Passport to Peking: A Very British Mission to Mao's China (Google eBook)

Front Cover
Oxford University Press, Oct 28, 2010 - History - 624 pages
2 Reviews
President Nixon's famous 1972 trip has gone down in history as the first great opening between the West and Communist China. However, eighteen years previously, former prime minister Clement Attlee had also been to China to shake Chairman Mao by the hand. In the second half of 1954, scores of European delegations set off for Beijing, in response to Prime Minister Chou En-lai's invitation to 'come and see' the New China and celebrate the fifth anniversary of the Communist victory. In this delightfully eclectic book, part comedy, part travelogue, and part cultural history, Patrick Wright uncovers the story of the four British delegations that made this journey. These delegations included an amazing range of people from the political, academic, artistic, and cultural worlds of the day: Clement Attlee and his former Health Minister, Nye Bevan; dapper and self-important philosopher A. J. Ayer; the brilliant young artist-reporter Paul Hogarth; poet and novelist Rex Warner (a former Marxist who had just married a Rothschild); and the infuriatingly self-obsessed Stanley Spencer who famously lectured Chou En-lai on the merits of his hometown of Cookham, but who emerges as the unlikely hero of the story. Using a host of previously unpublished letters and diaries, Patrick Wright reconstructs their journey via the USSR to the New China, capturing the impressions - both mistaken and genuinely insightful - of the delegates as they ventured behind both the iron and the bamboo curtains. Full of comic detail of the delegates and their interactions, it is also a study of China as it has loomed in the British mind: the primitive orient of early western philosophy, a land of backwardness that was used to contrast with the progressive dynamism of Victorian Britain, as well as the more recent allure of revolutionary transformation as it appeared in the minds of twentieth century Britons.
  

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LibraryThing Review

User Review  - Opinionated - LibraryThing

And a very British history of the mission it is too - and to be honest its not immediately clear why Patrick Wright would go into such detail about the 3 British missions to China in the mid 50s ... Read full review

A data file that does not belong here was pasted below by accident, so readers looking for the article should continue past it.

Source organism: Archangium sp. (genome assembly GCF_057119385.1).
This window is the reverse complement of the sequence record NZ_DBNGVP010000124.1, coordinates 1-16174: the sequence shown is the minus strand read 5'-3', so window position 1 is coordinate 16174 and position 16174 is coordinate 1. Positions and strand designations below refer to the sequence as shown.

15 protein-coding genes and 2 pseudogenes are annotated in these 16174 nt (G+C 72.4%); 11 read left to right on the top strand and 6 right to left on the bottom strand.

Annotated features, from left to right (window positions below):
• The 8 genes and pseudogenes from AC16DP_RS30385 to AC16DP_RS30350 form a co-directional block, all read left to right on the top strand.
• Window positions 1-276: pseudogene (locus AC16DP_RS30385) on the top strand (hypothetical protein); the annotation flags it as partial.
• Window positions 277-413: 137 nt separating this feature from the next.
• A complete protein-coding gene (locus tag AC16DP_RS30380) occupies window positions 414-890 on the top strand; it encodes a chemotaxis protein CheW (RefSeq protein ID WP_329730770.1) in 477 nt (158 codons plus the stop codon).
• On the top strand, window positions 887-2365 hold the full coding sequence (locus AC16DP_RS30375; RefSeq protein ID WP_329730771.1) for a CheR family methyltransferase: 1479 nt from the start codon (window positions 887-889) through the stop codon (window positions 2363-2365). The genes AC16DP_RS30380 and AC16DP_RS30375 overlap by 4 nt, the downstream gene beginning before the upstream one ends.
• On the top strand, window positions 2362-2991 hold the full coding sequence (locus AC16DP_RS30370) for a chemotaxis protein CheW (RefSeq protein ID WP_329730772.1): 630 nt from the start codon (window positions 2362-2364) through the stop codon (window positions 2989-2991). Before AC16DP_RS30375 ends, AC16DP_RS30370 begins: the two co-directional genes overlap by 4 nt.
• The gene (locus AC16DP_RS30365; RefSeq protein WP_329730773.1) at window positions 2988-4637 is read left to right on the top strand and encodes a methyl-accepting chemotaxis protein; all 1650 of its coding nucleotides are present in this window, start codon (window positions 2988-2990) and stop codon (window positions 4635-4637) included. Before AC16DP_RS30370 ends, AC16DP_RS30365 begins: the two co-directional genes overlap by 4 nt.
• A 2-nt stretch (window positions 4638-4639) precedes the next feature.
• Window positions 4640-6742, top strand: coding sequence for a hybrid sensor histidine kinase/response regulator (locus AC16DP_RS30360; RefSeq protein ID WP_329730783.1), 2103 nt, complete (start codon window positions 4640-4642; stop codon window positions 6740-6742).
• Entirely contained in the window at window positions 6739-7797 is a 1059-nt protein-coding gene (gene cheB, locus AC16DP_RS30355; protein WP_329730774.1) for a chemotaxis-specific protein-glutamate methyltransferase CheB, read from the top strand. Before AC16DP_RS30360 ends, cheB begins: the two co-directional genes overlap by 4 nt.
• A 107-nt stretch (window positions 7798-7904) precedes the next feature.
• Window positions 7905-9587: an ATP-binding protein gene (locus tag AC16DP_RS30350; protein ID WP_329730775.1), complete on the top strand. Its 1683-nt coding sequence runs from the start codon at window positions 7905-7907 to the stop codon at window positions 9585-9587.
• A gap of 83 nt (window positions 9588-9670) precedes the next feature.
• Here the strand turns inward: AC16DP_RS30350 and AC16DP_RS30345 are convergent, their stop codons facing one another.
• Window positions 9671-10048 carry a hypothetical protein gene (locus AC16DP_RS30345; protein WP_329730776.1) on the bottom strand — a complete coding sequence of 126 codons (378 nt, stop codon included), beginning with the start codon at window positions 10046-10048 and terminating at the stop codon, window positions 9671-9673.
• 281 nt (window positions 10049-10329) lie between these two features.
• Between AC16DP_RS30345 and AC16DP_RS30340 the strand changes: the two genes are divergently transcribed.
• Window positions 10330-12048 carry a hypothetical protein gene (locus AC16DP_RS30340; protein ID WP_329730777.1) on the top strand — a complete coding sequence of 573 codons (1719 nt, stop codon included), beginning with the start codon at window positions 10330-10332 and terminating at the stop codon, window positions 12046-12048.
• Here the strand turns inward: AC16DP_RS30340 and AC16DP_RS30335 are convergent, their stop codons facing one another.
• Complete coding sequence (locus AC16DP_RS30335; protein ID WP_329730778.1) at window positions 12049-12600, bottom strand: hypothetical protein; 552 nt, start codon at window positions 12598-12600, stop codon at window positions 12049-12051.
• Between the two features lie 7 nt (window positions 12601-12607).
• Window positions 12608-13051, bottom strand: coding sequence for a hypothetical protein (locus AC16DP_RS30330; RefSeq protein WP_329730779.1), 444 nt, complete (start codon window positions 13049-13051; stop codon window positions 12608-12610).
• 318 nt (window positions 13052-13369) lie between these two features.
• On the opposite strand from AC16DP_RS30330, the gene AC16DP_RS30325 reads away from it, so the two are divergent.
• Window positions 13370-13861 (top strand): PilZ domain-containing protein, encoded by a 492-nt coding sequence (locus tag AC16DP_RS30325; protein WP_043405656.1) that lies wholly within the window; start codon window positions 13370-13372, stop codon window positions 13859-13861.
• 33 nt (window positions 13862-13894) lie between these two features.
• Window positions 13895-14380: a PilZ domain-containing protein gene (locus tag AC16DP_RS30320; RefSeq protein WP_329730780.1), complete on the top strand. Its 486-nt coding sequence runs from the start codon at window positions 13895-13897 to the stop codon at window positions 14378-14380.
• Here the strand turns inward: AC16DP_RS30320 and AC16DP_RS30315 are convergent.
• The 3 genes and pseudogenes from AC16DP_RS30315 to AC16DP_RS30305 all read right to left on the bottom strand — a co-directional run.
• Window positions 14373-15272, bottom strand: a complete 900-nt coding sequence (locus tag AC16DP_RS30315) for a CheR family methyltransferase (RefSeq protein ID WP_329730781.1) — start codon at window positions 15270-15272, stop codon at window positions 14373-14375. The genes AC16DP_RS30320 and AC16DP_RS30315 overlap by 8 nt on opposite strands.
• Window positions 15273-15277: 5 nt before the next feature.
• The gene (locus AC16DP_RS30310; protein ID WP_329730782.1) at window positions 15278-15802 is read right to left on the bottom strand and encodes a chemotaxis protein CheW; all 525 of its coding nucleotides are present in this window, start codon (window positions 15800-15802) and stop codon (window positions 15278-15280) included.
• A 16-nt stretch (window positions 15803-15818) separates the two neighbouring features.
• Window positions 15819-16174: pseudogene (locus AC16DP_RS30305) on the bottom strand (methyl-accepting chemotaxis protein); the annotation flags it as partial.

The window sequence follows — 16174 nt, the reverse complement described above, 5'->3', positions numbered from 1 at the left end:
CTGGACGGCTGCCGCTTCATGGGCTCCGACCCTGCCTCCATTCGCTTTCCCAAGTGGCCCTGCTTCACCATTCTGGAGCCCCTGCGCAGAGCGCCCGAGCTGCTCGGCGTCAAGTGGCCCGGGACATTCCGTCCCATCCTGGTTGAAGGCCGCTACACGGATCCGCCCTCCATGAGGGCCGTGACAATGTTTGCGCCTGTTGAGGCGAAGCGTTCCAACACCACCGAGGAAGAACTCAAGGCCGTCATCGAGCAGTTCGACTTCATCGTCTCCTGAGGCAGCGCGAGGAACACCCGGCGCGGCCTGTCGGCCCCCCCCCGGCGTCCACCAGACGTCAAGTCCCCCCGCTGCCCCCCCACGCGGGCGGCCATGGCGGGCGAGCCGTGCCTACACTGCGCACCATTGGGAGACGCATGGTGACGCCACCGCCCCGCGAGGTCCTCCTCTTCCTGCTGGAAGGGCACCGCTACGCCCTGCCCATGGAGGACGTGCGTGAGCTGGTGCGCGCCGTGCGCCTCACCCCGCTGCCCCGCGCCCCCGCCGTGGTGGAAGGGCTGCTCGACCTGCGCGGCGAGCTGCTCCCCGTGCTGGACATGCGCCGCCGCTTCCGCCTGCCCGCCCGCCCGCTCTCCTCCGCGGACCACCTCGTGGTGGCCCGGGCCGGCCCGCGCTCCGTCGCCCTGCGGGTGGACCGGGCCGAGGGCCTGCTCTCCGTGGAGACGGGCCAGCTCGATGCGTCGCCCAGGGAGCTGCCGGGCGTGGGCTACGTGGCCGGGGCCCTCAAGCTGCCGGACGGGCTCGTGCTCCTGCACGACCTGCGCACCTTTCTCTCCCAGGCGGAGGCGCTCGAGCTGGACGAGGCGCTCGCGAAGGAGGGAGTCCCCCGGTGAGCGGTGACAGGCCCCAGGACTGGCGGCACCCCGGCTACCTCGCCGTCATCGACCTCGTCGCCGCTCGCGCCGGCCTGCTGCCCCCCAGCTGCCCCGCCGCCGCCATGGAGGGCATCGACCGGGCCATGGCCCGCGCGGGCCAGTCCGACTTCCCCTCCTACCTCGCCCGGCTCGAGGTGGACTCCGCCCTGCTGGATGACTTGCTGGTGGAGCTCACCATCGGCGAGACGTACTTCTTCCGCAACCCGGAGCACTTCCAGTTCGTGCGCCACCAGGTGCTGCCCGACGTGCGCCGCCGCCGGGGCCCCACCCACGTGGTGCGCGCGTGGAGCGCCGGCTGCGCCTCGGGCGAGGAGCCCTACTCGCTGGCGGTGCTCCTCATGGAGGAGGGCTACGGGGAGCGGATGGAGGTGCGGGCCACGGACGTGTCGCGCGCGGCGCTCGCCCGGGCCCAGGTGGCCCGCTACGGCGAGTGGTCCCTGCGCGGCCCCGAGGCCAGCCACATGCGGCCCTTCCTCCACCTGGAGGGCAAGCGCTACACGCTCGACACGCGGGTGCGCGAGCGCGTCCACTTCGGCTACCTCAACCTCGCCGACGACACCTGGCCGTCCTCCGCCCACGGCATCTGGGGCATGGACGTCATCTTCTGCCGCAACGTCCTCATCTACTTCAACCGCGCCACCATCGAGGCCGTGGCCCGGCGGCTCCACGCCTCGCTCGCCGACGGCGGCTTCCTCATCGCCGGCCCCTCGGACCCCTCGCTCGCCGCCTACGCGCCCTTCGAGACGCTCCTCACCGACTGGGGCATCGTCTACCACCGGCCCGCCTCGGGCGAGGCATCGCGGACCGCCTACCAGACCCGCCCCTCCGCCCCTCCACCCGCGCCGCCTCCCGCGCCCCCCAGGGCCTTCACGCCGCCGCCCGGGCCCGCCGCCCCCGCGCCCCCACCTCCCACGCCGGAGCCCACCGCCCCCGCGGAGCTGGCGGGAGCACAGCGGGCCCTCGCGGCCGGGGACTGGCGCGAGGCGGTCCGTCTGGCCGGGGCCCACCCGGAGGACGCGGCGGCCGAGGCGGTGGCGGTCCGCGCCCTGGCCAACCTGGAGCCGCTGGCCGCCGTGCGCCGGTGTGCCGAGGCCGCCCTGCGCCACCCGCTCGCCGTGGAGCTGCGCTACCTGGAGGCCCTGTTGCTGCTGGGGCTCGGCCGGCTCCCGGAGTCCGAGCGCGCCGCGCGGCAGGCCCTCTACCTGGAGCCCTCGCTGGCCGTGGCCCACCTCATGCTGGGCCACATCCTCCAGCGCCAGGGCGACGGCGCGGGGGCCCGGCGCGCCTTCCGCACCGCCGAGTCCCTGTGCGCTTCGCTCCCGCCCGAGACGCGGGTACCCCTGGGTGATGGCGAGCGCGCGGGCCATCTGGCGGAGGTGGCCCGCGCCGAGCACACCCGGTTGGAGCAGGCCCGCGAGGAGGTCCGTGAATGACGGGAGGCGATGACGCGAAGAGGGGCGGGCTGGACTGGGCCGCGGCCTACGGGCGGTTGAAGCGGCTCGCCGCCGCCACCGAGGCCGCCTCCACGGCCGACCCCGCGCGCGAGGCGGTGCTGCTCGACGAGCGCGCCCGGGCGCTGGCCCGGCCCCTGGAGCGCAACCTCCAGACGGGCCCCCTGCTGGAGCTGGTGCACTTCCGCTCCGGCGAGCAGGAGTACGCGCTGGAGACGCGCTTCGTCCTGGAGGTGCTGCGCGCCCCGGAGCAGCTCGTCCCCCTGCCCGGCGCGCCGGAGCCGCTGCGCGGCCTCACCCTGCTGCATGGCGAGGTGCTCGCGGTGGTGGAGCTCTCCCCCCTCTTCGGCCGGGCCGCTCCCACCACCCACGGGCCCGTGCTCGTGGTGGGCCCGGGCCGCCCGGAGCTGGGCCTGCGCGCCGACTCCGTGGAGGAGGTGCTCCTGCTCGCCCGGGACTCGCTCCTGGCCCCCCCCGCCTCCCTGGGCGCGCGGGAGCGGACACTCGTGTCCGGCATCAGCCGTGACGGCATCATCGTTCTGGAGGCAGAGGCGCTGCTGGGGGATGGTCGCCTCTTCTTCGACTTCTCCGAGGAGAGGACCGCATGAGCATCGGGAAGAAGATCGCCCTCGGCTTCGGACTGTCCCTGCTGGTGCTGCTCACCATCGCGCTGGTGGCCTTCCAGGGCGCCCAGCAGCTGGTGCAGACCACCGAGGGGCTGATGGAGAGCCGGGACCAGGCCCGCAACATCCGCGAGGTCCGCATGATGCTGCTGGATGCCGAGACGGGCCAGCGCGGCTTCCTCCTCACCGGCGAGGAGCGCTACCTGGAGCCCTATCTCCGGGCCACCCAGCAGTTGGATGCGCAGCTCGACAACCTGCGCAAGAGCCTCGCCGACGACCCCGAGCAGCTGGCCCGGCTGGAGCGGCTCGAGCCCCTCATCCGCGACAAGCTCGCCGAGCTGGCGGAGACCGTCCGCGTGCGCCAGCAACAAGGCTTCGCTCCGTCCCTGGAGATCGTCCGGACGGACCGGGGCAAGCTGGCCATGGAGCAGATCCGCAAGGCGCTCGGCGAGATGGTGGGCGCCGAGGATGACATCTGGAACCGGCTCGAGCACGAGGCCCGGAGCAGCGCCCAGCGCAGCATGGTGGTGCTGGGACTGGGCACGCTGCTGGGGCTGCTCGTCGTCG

Review: Passport to Peking: A Very British Mission to Mao's China

User Review  - Catherine Woodman - Goodreads

I found this account of post-communist Russia and China to be a little too pedantic and not enough ot a story. Read full review

Contents

1Embarkation
2Holding Out in the Legation Quarter
3Paul Hogarths Marxist Shudder
4The Battle of British Friendship
5The Charms of AntiAmericanism
6Barbara Castles Bevanite Sigh
7Chou EnLais Winning Smile
PART IIOne Good Elk and Dinner with the PolitburoMoscow
ii
15The Flight of a Brown Phoenix Cedric Dover
iii
PART IVListening to the OrioleChina
iv
16Clement Attlees Break
iv
The Undiplomatic Rapture of the Cultural Delegation
iv
The Second Labour Delegation Grapples with the Facts
iv
19Nuts about Pavlov? Resuming the Scientific Dialogue
iv
PART VThe Artists ReckoningChina
v
20Revolution Comes to the Art Schools and Museums
24

8Flowers for Edith Summerskill
ii
9Just Like Manchester a Hundred Years Ago
ii
10The Tragic Thoughts of Chairman Smith
ii
11Stanley Spencers Pyjama Cord and the Socialist Tree
ii
PART IIIAnticipating ChinaMoscow to Ulan Bator
iii
12Ghosts over Siberia Casson and Pulleyblank
iii
13A Blue Jacket for Abraham Lincoln Paul Hogarth
iii
14How China Came to Cookham Stanley Spencer
iii
21Paul Hogarths Sky Full of Diamonds
40
22Stanley Spencers English Takeaway
74
AfterwordHoly China?
78
APPENDIXMembership of Three Delegations
78
Notes
78
Photographic Acknowledgements
67
Index
96

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